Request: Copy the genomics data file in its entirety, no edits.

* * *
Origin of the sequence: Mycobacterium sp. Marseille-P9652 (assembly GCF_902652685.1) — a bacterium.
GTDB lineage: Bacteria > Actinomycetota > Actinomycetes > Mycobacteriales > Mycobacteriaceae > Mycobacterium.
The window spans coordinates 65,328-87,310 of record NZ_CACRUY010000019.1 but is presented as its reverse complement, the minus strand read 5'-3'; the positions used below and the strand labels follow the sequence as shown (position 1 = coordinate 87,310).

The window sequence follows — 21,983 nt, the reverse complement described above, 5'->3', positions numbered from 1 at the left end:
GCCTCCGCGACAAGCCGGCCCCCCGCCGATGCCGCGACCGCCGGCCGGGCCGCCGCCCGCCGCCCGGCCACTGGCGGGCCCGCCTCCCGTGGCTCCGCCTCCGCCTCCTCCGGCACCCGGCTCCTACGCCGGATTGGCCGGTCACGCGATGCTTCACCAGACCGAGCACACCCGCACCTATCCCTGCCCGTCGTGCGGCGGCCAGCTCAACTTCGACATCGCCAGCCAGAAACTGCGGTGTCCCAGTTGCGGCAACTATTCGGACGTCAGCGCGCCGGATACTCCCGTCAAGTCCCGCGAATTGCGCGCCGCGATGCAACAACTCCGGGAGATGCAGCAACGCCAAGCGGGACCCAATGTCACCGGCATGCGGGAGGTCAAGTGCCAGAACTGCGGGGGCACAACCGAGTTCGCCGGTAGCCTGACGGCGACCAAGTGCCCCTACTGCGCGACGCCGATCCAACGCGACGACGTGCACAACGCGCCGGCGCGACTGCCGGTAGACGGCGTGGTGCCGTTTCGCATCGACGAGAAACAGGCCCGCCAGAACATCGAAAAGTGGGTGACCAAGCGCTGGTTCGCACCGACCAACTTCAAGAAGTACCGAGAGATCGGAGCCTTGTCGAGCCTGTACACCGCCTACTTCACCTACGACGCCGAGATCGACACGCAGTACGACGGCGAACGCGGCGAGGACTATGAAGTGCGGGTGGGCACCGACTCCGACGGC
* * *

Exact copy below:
Origin of the sequence: Mycobacterium sp. Marseille-P9652 (assembly GCF_902652685.1) — a bacterium.
GTDB lineage: Bacteria > Actinomycetota > Actinomycetes > Mycobacteriales > Mycobacteriaceae > Mycobacterium.
The window spans coordinates 65,328-87,310 of record NZ_CACRUY010000019.1 but is presented as its reverse complement, the minus strand read 5'-3'; the positions used below and the strand labels follow the sequence as shown (position 1 = coordinate 87,310).

The window sequence follows — 21,983 nt, the reverse complement described above, 5'->3', positions numbered from 1 at the left end:
GCCTCCGCGACAAGCCGGCCCCCCGCCGATGCCGCGACCGCCGGCCGGGCCGCCGCCCGCCGCCCGGCCACTGGCGGGCCCGCCTCCCGTGGCTCCGCCTCCGCCTCCTCCGGCACCCGGCTCCTACGCCGGATTGGCCGGTCACGCGATGCTTCACCAGACCGAGCACACCCGCACCTATCCCTGCCCGTCGTGCGGCGGCCAGCTCAACTTCGACATCGCCAGCCAGAAACTGCGGTGTCCCAGTTGCGGCAACTATTCGGACGTCAGCGCGCCGGATACTCCCGTCAAGTCCCGCGAATTGCGCGCCGCGATGCAACAACTCCGGGAGATGCAGCAACGCCAAGCGGGACCCAATGTCACCGGCATGCGGGAGGTCAAGTGCCAGAACTGCGGGGGCACAACCGAGTTCGCCGGTAGCCTGACGGCGACCAAGTGCCCCTACTGCGCGACGCCGATCCAACGCGACGACGTGCACAACGCGCCGGCGCGACTGCCGGTAGACGGCGTGGTGCCGTTTCGCATCGACGAGAAACAGGCCCGCCAGAACATCGAAAAGTGGGTGACCAAGCGCTGGTTCGCACCGACCAACTTCAAGAAGTACCGAGAGATCGGAGCCTTGTCGAGCCTGTACACCGCCTACTTCACCTACGACGCCGAGATCGACACGCAGTACGACGGCGAACGCGGCGAGGACTATGAAGTGCGGGTGGGCACCGACTCCGACGGC